By Jacob Tobia

Photo by Erin Southwick

Photo by Erin Southwick

Late one Tuesday night, I was at my friend’s apartment for our usual after work ritual of arepas and red wine. Between bites of corn flour and black beans, I lazily thumbed through the fashion magazines that sat mostly unread on her coffee table.

I picked up the May 2015 copy of Vogue, noticing two headlines on the front cover that, at first, I didn’t believe. I’ve always thought of Vogue as a relatively stuffy, out-of-date archive of high fashion and elite culture as determined by wealthy women on Park Avenue. And yet, right next to the cover image of the actor Carey Mulligan appeared the words “Trans America: The Next Frontier in Gender Politics,” and below those, the headline “Androgynous Chic.”

I flipped through the front ads to the headline articles at the back two-thirds of the magazine, and there she was. Staring back at me from a two-page spread was transgender supermodel Andreja Pejic. The accompanying article began with Andreja’s, story and went on to catalogue the substantial leaps that trans and gender nonconforming aesthetics are making in the fashion industry. Sandwiched between a hundred pages of gender normative advertising, the article proclaimed the end of gender roles.

It read:

“The distinction between man and woman is disappearing.”

“Dressing across gender lines now seems like nothing more than an instinctual aesthetic choice.”  

“Nobody cares anymore.”

I continued reading through the accompanying spread and grew increasingly uncomfortable. The bodies that filled the pages weren’t bodies that I recognized, and they certainly weren’t at all like mine. These people had no facial hair, no chest hair, no body hair to speak of. They were thin, with cut cheekbones, narrow shoulders, slender waists, and graceful hands. They were unblemished, effortless, and unrealistic.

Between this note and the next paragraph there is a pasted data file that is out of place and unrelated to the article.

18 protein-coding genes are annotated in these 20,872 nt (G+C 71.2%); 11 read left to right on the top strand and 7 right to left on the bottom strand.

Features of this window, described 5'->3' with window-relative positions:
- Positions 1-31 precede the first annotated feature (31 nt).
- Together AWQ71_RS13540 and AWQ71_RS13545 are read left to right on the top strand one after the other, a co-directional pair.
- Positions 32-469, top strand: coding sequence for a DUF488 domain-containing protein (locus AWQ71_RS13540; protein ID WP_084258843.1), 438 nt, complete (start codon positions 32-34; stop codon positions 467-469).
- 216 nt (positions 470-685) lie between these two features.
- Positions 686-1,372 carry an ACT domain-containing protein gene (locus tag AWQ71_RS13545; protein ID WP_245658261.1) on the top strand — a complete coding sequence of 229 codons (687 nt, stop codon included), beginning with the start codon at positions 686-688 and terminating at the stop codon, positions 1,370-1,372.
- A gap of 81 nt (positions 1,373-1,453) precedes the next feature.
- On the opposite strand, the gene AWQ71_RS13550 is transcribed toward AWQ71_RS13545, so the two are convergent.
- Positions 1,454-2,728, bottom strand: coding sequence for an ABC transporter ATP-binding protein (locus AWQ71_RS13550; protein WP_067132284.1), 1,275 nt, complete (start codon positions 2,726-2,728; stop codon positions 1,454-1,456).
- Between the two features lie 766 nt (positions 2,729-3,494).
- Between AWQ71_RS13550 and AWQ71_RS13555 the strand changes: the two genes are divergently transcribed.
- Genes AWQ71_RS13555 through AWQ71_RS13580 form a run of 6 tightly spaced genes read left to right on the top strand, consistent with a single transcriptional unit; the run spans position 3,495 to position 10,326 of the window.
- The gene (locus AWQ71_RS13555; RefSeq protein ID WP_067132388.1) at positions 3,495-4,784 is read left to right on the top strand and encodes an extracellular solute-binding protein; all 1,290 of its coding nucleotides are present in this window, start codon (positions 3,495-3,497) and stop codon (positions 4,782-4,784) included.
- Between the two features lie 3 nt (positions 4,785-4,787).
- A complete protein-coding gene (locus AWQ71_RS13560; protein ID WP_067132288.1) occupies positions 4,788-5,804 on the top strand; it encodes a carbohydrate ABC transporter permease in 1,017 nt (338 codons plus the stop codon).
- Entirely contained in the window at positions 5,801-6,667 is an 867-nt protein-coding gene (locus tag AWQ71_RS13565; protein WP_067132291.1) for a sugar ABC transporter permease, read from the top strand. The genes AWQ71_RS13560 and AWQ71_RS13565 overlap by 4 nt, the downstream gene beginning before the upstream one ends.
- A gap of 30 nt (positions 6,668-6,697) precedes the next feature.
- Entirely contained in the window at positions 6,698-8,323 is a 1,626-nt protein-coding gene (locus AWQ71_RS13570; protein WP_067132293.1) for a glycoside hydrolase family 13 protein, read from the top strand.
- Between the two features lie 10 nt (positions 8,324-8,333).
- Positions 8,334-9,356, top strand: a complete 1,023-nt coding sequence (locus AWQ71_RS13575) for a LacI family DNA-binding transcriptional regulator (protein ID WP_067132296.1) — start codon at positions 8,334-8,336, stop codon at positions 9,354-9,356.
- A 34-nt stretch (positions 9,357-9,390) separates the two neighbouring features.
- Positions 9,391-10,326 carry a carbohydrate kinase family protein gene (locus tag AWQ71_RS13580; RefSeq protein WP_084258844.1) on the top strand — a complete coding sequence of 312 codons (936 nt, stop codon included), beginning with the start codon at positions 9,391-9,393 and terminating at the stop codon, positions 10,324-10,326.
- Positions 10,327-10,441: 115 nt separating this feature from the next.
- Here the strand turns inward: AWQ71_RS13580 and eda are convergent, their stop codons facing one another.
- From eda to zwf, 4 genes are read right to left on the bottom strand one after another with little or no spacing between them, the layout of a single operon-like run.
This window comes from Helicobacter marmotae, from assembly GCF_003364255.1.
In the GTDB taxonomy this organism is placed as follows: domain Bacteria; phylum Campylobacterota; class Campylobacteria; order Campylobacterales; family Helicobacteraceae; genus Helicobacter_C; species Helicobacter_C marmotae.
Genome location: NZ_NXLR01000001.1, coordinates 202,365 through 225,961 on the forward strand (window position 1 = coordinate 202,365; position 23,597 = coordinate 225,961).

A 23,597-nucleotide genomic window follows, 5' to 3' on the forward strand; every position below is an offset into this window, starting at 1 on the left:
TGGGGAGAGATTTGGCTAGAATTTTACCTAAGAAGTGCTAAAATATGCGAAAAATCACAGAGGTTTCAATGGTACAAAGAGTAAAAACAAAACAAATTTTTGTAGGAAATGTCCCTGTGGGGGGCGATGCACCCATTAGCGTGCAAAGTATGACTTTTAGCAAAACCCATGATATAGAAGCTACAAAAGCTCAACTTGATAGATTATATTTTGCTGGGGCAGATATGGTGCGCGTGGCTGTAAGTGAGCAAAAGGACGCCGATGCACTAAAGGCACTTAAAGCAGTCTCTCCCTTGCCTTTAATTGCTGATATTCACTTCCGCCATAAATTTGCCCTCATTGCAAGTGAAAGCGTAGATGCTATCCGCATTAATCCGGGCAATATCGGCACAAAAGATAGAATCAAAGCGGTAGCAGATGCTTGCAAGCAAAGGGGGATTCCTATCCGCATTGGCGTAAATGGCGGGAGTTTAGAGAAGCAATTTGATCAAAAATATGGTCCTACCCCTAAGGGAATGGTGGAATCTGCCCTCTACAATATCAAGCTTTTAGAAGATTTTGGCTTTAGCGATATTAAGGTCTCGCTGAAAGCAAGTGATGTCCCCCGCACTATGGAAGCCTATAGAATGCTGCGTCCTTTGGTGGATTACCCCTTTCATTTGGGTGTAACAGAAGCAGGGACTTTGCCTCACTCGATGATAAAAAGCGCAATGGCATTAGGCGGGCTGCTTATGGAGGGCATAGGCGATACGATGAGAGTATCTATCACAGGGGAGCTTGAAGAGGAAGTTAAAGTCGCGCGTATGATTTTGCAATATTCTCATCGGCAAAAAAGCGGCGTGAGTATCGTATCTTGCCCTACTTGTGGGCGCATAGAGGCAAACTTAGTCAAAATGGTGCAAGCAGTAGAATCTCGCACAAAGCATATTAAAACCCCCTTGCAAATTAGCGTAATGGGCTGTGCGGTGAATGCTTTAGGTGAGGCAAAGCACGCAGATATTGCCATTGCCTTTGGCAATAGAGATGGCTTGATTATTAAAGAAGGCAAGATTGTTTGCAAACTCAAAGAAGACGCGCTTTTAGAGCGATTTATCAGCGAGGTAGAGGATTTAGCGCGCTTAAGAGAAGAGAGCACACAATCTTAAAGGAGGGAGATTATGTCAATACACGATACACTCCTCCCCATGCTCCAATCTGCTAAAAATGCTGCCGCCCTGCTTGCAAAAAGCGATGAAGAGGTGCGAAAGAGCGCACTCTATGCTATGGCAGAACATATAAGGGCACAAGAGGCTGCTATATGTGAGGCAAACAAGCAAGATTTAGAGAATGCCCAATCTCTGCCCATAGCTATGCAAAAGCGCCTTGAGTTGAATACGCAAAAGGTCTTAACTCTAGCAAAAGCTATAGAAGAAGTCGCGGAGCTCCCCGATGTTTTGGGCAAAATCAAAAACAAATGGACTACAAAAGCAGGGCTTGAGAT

Photo by Erin Southwick

Photo by Erin Southwick

I tried to figure out why that bothered me so much. After all, this was just how fashion culture worked, right? For decades, fashion has been creating unrealistic standards of beauty for all people, from cisgender men and women to trans and gender nonconforming people; exploiting our insecurities and interfering with our sense of self worth in the interest of selling clothes. But why was it suddenly bothering me now?

As I looked at the magazine, what I began to realize is this: there is a difference between how fashion culture dehumanizes trans people and how it dehumanizes everyone else.

When you’re cisgender, models are venerated and also understood as pernicious idols, as bodies that proscribe a standard of beauty you will be judged against but can never meet. The modeling industry is certainly hurtful to cisgender people, but it is widely understood as hurtful. By most reasonable people, cisgender models are not held up as true role models.

What’s more, very few people would argue that the visibility of cisgender women on the runway means that cisgender women are empowered in society. Rarely will someone turn to a young cis woman and say, “Look at Gigi Hadid. Just look at her. Her visibility on the runway is proof that feminism is making great progress, and women are finally seeing full equality.”

Instead, most progressive people understand cisgender models—both men and women—as unrealistic embodiments of patriarchal beauty norms. And thankfully, many cisgender young people have mentors and caretakers in their lives who can remind them that they shouldn’t judge themselves against the beauty norms that are embodied in fashion magazines.

But we don’t have that. For transgender and gender nonconforming young people in America today, models are seen in a profoundly different light. As a trans person, I am not commonly reminded to be wary of the beauty norms embodied by transgender models and fashion culture. Instead, I’m told by my community and by the media that the visibility of transgender models is an unqualified indicator of the progress of transgender people in society.